Krishana Prasain, The Kathmandu Post; July 8, 2022
Feverish consumption has been a bonanza for the trading sector, but the phenomenon brought disaster to manufacturing and agriculture sectors, experts say.
An import explosion in the past few months has drained foreign exchange reserves to dangerously low levels, threatening to precipitate an economic disaster with most indicators showing warning signs.
Experts have described Nepal's current economic situation as the "Dutch disease" because feverish consumption has been a bonanza for the trading sector, but brought disaster to manufacturing and agriculture.
They say that a huge amount of money is being invested in the unproductive sector, resulting in a trading boom and a gaping trade deficit.
According to a research report entitled "Remittances, Banking Credit to Private Sector, and Nepal’s Trade Deficits" unveiled by the Confederation of Banks and Financial Institutions, Nepal, on Thursday, 20 percent of the loans issued by banks have gone to fund trading, which particularly represents wholesale and retail services.
Loans to the agriculture sector stood at 7.8 percent. Around 15 percent of the credit issue has gone into production. Credit mobilisation in production has been declining every year, which, experts say, is a cause for concern.
“Remittance is good, but it is hurting the country's competitiveness as all skilled and semi-skilled people are going abroad,” the report said. “The money they send back to the country is not utilised in the productive sector either.”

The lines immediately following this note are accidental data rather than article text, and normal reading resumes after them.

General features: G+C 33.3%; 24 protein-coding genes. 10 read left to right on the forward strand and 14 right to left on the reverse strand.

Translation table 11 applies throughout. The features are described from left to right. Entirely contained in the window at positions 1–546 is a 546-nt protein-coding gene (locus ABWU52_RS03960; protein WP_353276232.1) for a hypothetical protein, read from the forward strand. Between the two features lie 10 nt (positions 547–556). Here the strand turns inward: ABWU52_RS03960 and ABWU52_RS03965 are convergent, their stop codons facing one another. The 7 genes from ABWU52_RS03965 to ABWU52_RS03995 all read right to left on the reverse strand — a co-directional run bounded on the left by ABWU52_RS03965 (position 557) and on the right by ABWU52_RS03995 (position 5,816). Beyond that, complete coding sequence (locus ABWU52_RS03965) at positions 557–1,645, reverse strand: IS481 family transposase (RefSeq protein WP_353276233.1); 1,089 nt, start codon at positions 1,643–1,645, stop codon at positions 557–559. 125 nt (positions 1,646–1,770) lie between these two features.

An example of runaway imports is provided by the ever increasing shipments of edible oils entering the country. Imports of edible oils (soybean, palm and sunflower) soared to Rs113.87 billion in the first 11 months of the current fiscal year ending mid-July.
Edible oil imports in the whole of the fiscal year 2018-19 were valued at Rs37.12 billion.
Experts say that importing and re-exporting edible oil under zero tariff privilege gives Nepali traders a profit of almost 45 percent, an advantage Nepal receives under the South Asian Free Trade Area (SAFTA).
Countries outside South Asia are slapped with tariffs of 54 percent on palm oil and 45 percent on soybean oil.
According to the Nepal Development Update of the World Bank in December 2019, Nepal capitalised on this arbitrage opportunity and significantly increased exports of the two products—palm oil and soybean oil.
The report has recommended appropriate policies to ensure that remittances are properly channelled into the economically productive sector or enhance exports by developing compulsory savings and investment provisions.
As per Customs Department statistics, Nepal’s total import bill ballooned to Rs1.76 trillion in the first 11 months of the current fiscal year. The figure represents a staggering year-on-year jump of 27.5 percent.
Remittance earnings in the first 10 months of the current fiscal year stood at Rs811.79 billion, according to Nepal Rastra Bank.
The report said that remittance, bank credit to the trading sector and the trade deficit had increased from 1996 to 2019 before the Covid-19 pandemic briefly slowed things down. The growth trend, particularly imports, maintained its momentum in the current fiscal year, which, experts say, is a full-blown emergency for the country’s ailing economy.